More than three years into Yemen’s destructive war, a battle is shaping up for the port city of Hodeida, a lifeline for the bulk of Yemen’s population. Forces backed by the US-Saudi Coalition and the United Arab Emirates (UAE) are advancing on the port and may soon seek to make another failer push.
A sustained battle for the port will likely shut off trade and humanitarian aid access for a sustained period. Fighting could continue along the main city of Hodeida.
This would impede traffic from the port unless an agreement on access is brokered. Officials estimate that fighting for the city alone could displace hundreds of thousands of people and warn of a “catastrophic humanitarian impact”.
Hodeida is the entry point for most basic goods into the north, accounting for around 37 per cent of Yemen’s fuel and 69 per cent of its food imports via ship in 2018 to date, serving the country’s main populated areas.
Along with Ibb and Taiz governorates Yemen’s northern highlands are home to around 60 per cent of an overall estimated population of 27.4 million.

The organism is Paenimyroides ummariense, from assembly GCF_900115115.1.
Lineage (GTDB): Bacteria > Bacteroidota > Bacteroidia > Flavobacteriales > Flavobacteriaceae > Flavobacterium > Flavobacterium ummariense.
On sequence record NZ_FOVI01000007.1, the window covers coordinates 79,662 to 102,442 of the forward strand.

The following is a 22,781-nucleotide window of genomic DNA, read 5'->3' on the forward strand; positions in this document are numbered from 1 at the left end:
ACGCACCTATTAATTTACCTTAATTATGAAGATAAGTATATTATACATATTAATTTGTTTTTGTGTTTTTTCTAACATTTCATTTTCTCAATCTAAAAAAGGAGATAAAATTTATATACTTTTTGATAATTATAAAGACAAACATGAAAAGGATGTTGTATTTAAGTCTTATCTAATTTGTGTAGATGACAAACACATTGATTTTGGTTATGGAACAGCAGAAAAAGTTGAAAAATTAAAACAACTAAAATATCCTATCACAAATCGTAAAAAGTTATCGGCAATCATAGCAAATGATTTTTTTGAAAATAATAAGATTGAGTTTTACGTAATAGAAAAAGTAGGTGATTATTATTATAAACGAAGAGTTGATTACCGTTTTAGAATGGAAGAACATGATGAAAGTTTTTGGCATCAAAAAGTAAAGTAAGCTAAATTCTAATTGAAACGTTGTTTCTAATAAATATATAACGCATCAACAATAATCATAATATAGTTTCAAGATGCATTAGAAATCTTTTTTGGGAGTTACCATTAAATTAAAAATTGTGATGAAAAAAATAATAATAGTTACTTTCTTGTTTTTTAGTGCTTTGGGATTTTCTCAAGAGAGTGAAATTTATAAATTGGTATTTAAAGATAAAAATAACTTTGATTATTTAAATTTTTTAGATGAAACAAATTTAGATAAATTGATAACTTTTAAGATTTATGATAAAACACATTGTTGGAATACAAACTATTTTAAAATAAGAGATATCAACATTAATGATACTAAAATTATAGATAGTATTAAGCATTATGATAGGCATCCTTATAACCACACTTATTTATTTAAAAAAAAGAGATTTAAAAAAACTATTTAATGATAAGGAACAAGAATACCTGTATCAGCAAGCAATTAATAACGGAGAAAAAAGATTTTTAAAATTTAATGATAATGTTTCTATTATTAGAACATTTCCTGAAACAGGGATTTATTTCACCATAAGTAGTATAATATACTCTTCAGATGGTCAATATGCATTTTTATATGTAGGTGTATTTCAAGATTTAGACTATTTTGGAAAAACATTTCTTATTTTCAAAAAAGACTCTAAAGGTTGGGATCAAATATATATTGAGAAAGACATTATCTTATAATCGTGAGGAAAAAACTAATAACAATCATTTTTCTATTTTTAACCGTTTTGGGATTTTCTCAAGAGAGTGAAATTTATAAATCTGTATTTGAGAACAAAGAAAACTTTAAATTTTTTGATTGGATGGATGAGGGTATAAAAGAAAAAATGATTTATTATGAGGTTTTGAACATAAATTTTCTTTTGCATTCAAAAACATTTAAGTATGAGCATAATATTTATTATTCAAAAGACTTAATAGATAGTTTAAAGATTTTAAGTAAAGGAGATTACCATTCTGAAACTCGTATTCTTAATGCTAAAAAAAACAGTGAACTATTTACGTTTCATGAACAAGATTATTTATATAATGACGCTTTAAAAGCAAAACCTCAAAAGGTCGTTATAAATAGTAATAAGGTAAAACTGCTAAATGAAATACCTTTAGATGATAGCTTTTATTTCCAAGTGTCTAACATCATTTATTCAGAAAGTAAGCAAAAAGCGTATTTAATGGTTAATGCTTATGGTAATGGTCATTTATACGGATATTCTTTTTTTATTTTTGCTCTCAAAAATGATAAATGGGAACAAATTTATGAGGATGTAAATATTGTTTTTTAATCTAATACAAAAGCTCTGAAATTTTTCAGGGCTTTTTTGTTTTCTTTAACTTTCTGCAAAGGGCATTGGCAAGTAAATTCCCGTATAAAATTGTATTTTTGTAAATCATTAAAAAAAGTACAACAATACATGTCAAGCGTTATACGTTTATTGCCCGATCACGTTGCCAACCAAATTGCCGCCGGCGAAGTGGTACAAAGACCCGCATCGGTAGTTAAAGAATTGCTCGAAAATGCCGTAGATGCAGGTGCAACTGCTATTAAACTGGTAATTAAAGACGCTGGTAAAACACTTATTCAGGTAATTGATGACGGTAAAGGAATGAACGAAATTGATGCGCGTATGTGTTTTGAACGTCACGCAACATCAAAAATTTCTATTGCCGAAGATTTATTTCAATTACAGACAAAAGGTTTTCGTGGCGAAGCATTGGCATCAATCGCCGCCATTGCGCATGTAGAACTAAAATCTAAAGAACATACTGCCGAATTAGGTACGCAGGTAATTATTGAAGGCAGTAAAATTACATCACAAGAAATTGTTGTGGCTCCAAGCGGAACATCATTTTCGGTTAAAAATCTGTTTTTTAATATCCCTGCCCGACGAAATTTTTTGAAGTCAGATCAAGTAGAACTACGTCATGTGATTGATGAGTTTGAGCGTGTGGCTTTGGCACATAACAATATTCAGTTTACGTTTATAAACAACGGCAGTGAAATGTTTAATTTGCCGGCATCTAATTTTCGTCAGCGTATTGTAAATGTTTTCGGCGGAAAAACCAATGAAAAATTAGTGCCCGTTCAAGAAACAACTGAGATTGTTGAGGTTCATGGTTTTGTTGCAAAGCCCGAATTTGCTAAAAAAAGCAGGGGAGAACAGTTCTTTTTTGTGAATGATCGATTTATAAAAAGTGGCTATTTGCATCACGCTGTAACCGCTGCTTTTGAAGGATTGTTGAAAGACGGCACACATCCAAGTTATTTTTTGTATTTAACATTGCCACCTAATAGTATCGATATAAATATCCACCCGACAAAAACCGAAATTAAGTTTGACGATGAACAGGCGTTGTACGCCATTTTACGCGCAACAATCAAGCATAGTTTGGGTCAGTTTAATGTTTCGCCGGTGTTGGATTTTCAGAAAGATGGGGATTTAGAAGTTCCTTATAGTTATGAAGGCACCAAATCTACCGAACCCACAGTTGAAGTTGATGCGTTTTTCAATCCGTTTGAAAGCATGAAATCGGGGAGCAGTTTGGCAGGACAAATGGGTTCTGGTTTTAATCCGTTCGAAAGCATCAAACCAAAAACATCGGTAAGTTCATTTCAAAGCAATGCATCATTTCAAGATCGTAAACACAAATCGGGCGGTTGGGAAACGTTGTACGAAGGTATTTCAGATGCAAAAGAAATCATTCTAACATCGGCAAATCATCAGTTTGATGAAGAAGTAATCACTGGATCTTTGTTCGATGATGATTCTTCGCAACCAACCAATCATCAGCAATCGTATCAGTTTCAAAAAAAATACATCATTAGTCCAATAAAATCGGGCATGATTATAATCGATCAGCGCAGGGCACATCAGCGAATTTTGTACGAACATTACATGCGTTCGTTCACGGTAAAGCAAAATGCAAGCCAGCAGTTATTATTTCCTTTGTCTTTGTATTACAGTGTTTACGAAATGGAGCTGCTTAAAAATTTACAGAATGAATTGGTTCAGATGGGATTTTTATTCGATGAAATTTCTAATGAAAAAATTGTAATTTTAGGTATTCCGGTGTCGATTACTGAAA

The UN says Yemen’s humanitarian crisis is already the worst in the world; some 22.2 million people are in need of assistance.
The battle for Hodeida is likely to be prolonged and leave millions of Yemenis without food, fuel and other vital supplies. The fighting will discourage rather than enable a return to the negotiating table. Yemen will fall even deeper into what is already the world’s worst humanitarian crisis.
When the coalition prevented ships from entering Hodeida port humanitarian organisations reported the prices for food and price increases of up to 100 per cent for fuel.
In the past, the coalition has regularly predicted that it would win its battles quickly and cleanly before adjusting its estimates when reality sank in. At the start of the war in March 2015, for example, Saudi officials forecast that the war would last only a few weeks.
In the same context, the head of Yemen’s Supreme Revolutionary Committee, Mohammad Al-Houthi, said last week that forces of multiple nationalities are supporting the Saudi alliance, including Israel and the United States, in the Battle of the West Coast. Added that, Martin Griffith, did not raise any formal framework for clear negotiations and that the dialogue is possible with all Yemenis.